The Centers for Medicare & Medicaid Services (CMS) recently announced that it intends to increase scrutiny on hospice providers as a result of increased reports and CMS findings suggesting potential hospice services fraud. CMS stated that it is strengthening its hospice program integrity strategy through actions such as site visits and proposed regulations to minimize impacts to Medicare beneficiaries.
As part of this revitalized focus on hospice integrity, CMS has highlighted several observed situations that it views with heightened scrutiny. Certain reports cited by CMS have supposedly identified instances of hospices certifying patients for hospice care when they were not terminally ill and providing little to no services to patients. CMS has also indicated that the listed address for some hospices appears to be non-operational. One particular alleged trend CMS has focused on is known as “churn and burn,” where a new hospice opens and starts billing, but once that hospice is audited or reaches its statutory yearly payment limit, it shuts down, keeps the money, buys a new Medicare billing number, transfers its patients over to the new Medicare billing number, and starts billing again.
In response to these purported findings, CMS embarked on a nationwide hospice site visit program, making unannounced site visits to every Medicare-enrolled hospice. As of mid-August 2023, CMS has visited over 7,000 hospices, and indicated that nearly 400 hospices are being considered for potential administrative action as a result. While many of these hospices may very well be able to demonstrate compliance with Medicare requirements, if CMS finds grounds to conclude that a hospice is allegedly non-compliant, this may result in significant consequences such as suspension or revocation. Further, CMS has noted that rapid hospice growth trends in four states – Arizona, California, Nevada, and Texas – has led the Centers to implement a provisional period of enhanced oversight in these states. During this provisional period, CMS plans to conduct medical reviews before making payments on claims submitted by newly enrolling hospices.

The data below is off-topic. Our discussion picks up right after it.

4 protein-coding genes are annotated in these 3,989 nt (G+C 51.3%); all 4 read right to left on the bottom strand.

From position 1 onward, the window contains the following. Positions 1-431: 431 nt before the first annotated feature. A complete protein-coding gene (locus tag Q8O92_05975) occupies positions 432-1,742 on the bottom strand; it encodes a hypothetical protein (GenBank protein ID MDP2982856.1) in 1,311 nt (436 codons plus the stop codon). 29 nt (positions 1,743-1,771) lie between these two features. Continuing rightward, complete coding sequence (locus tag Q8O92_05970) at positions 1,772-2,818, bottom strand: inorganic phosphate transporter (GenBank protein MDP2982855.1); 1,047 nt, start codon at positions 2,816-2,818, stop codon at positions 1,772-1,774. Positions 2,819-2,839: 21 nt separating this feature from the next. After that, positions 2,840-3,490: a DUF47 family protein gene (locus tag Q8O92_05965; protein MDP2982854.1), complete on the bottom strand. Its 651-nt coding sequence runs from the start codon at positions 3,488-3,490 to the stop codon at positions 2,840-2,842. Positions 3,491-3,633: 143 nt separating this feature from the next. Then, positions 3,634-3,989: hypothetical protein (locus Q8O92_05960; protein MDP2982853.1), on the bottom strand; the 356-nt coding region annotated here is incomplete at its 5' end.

CMS has also introduced several proposed regulatory changes in connection with its focus on hospices, including proposals that would:
- Prohibit the transfer of the provider agreement and Medicare billing privileges of a new hospice for 36 months – similar to the existing rules for home health agencies;
- Clarify that the definition of “Managing Employee” on the Medicare enrollment application form includes the administrator and medical director of a hospice;
- Implement a hospice Special Focus Program (SFP) that would increase oversight of poor-performing hospices that have repeated cycles of serious health and safety deficiencies; and
- Include criminal background checks for owners upon initial Medicare enrollment.
In light of these actions and others connected to this increased scrutiny by CMS, hospice providers should make efforts to stay up to date regarding Medicare enrollment and billing requirements and best practices. Hospice providers may expect increased audit activity and other investigation and enforcement actions in the near future.
For over 35 years, Wachler & Associates has represented healthcare providers and suppliers nationwide in a variety of health law matters, and our attorneys can assist providers and suppliers in understanding new developments in healthcare law and regulation. If you or your healthcare entity has any questions pertaining to Medicare audits or healthcare compliance, please contact an experienced healthcare attorney at 248-544-0888 or firstname.lastname@example.org.